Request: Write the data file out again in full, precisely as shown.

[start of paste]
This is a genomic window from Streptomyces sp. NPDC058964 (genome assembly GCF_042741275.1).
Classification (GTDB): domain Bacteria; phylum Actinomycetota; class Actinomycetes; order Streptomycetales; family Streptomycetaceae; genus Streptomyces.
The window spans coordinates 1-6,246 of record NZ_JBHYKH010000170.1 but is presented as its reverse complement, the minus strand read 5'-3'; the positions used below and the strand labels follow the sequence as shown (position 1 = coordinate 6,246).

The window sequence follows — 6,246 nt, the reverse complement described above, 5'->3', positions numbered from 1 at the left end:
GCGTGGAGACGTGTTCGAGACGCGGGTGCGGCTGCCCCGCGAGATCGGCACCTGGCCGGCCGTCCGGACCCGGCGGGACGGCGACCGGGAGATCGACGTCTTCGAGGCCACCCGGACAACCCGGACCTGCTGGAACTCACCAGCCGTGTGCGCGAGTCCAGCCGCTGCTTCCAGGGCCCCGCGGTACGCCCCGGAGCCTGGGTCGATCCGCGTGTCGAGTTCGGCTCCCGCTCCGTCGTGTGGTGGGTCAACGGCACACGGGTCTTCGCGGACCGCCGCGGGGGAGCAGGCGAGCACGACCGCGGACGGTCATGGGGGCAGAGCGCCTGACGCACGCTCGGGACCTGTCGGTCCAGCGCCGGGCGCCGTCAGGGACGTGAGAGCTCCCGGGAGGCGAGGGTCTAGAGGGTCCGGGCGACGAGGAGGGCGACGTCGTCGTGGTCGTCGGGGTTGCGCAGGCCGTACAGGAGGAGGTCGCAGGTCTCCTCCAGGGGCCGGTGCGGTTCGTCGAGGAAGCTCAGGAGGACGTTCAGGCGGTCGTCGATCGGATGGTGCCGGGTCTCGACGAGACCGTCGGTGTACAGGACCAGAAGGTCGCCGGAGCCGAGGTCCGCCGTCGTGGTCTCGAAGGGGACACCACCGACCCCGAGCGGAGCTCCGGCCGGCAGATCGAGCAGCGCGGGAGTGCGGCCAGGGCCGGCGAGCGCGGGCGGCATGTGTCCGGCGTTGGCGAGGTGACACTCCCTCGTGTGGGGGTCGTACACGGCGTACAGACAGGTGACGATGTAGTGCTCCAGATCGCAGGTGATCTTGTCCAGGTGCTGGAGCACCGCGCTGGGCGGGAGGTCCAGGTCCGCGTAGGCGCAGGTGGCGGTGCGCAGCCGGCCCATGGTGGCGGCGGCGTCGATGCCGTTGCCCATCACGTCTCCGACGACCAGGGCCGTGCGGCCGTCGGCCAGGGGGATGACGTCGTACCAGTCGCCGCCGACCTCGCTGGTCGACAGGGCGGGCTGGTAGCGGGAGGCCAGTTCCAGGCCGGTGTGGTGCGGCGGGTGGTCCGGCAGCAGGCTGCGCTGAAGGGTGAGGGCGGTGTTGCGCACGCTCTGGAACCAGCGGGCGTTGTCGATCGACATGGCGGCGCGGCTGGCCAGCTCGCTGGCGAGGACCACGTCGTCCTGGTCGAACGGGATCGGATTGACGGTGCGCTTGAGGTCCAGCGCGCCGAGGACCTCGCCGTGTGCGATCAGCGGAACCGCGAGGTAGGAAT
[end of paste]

This is a genomic window from Streptomyces sp. NPDC058964 (genome assembly GCF_042741275.1).
Classification (GTDB): domain Bacteria; phylum Actinomycetota; class Actinomycetes; order Streptomycetales; family Streptomycetaceae; genus Streptomyces.
The window spans coordinates 1-6,246 of record NZ_JBHYKH010000170.1 but is presented as its reverse complement, the minus strand read 5'-3'; the positions used below and the strand labels follow the sequence as shown (position 1 = coordinate 6,246).

The window sequence follows — 6,246 nt, the reverse complement described above, 5'->3', positions numbered from 1 at the left end:
GCGTGGAGACGTGTTCGAGACGCGGGTGCGGCTGCCCCGCGAGATCGGCACCTGGCCGGCCGTCCGGACCCGGCGGGACGGCGACCGGGAGATCGACGTCTTCGAGGCCACCCGGACAACCCGGACCTGCTGGAACTCACCAGCCGTGTGCGCGAGTCCAGCCGCTGCTTCCAGGGCCCCGCGGTACGCCCCGGAGCCTGGGTCGATCCGCGTGTCGAGTTCGGCTCCCGCTCCGTCGTGTGGTGGGTCAACGGCACACGGGTCTTCGCGGACCGCCGCGGGGGAGCAGGCGAGCACGACCGCGGACGGTCATGGGGGCAGAGCGCCTGACGCACGCTCGGGACCTGTCGGTCCAGCGCCGGGCGCCGTCAGGGACGTGAGAGCTCCCGGGAGGCGAGGGTCTAGAGGGTCCGGGCGACGAGGAGGGCGACGTCGTCGTGGTCGTCGGGGTTGCGCAGGCCGTACAGGAGGAGGTCGCAGGTCTCCTCCAGGGGCCGGTGCGGTTCGTCGAGGAAGCTCAGGAGGACGTTCAGGCGGTCGTCGATCGGATGGTGCCGGGTCTCGACGAGACCGTCGGTGTACAGGACCAGAAGGTCGCCGGAGCCGAGGTCCGCCGTCGTGGTCTCGAAGGGGACACCACCGACCCCGAGCGGAGCTCCGGCCGGCAGATCGAGCAGCGCGGGAGTGCGGCCAGGGCCGGCGAGCGCGGGCGGCATGTGTCCGGCGTTGGCGAGGTGACACTCCCTCGTGTGGGGGTCGTACACGGCGTACAGACAGGTGACGATGTAGTGCTCCAGATCGCAGGTGATCTTGTCCAGGTGCTGGAGCACCGCGCTGGGCGGGAGGTCCAGGTCCGCGTAGGCGCAGGTGGCGGTGCGCAGCCGGCCCATGGTGGCGGCGGCGTCGATGCCGTTGCCCATCACGTCTCCGACGACCAGGGCCGTGCGGCCGTCGGCCAGGGGGATGACGTCGTACCAGTCGCCGCCGACCTCGCTGGTCGACAGGGCGGGCTGGTAGCGGGAGGCCAGTTCCAGGCCGGTGTGGTGCGGCGGGTGGTCCGGCAGCAGGCTGCGCTGAAGGGTGAGGGCGGTGTTGCGCACGCTCTGGAACCAGCGGGCGTTGTCGATCGACATGGCGGCGCGGCTGGCCAGCTCGCTGGCGAGGACCACGTCGTCCTGGTCGAACGGGATCGGATTGACGGTGCGCTTGAGGTCCAGCGCGCCGAGGACCTCGCCGTGTGCGATCAGCGGAACCGCGAGGTAGGAAT